Keywords: Monetary policy; Capital market; Causality
Introduction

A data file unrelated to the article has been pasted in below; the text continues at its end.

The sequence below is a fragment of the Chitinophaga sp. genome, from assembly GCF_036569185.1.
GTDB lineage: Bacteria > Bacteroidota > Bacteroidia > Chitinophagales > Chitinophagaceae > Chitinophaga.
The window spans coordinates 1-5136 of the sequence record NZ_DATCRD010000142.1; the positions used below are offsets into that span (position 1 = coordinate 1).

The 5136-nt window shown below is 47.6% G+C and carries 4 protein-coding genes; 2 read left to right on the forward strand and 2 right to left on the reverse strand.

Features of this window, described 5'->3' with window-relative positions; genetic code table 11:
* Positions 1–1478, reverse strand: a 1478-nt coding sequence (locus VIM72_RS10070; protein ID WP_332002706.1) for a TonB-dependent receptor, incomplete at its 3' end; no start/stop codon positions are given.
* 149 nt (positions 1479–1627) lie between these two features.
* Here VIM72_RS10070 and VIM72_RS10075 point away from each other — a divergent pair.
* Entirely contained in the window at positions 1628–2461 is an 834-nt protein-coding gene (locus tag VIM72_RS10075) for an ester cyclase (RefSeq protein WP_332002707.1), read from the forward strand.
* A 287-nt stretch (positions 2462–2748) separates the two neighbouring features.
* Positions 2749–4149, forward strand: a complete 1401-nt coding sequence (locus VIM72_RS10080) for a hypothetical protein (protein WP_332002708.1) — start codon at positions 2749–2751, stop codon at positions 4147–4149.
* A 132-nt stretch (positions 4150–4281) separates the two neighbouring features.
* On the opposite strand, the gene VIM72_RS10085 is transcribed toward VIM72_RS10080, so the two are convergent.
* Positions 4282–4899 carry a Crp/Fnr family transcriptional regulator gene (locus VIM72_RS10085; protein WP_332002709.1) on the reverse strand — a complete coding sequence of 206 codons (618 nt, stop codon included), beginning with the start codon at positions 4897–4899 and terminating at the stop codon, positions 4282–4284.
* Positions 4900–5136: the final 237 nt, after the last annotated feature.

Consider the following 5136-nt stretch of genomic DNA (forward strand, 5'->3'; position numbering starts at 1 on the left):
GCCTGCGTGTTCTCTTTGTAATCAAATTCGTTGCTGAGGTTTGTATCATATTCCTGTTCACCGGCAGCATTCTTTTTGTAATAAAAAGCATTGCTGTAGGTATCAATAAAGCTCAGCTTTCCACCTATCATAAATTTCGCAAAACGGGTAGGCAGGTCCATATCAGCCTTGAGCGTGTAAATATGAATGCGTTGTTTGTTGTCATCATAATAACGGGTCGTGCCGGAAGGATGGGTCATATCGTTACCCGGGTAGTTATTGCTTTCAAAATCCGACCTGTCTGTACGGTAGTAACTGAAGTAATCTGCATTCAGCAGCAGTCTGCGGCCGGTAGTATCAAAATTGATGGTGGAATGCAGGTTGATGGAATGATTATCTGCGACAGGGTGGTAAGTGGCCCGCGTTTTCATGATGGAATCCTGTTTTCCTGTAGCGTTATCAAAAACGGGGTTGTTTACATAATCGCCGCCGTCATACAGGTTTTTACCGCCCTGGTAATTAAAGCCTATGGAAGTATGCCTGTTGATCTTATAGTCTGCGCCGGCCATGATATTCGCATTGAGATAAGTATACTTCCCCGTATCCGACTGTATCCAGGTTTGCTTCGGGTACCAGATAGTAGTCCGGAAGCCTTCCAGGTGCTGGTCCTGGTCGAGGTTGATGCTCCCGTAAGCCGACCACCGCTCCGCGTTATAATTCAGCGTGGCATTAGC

In recent time, the germane of capital market as a source of long term finance for firms as opposed to bank credit has dominated relevant corporate finance literature. The development of the capital market tremendously influences the level of economic growth and development in a country. Countries with developed capital markets unarguably attract investors, and investments in turn lead to transfer of human and technological know-how required for actualization of grander growth and development in an economy. An economy shifting towards development requires huge resources which banking sector alone or government spending cannot appropriately meet hence, necessitating the need for an ideal capital market. Muktadir-Al-Mukit et al. [1] notes that on one hand, capital market as a component of financial system performs a crucial role for the economic development of a country, while on the other hand, monetary policy is a measure designed to control the supply of money and credits, to adjust interest rate with objective to influence the overall level of economic activity. Through mobilization of resources, the capital market promotes economic growth thus the overall development of the economy is a function of how well the capital market performs and empirical evidences have proved that development of the capital market is a sine qua non for economic growth [2]. The performance of the capital market is supposed to show the state of the country’s economy: if stock prices start to fall, economic depression is likely to take place and, conversely, rising stock prices show possible economic growth [3].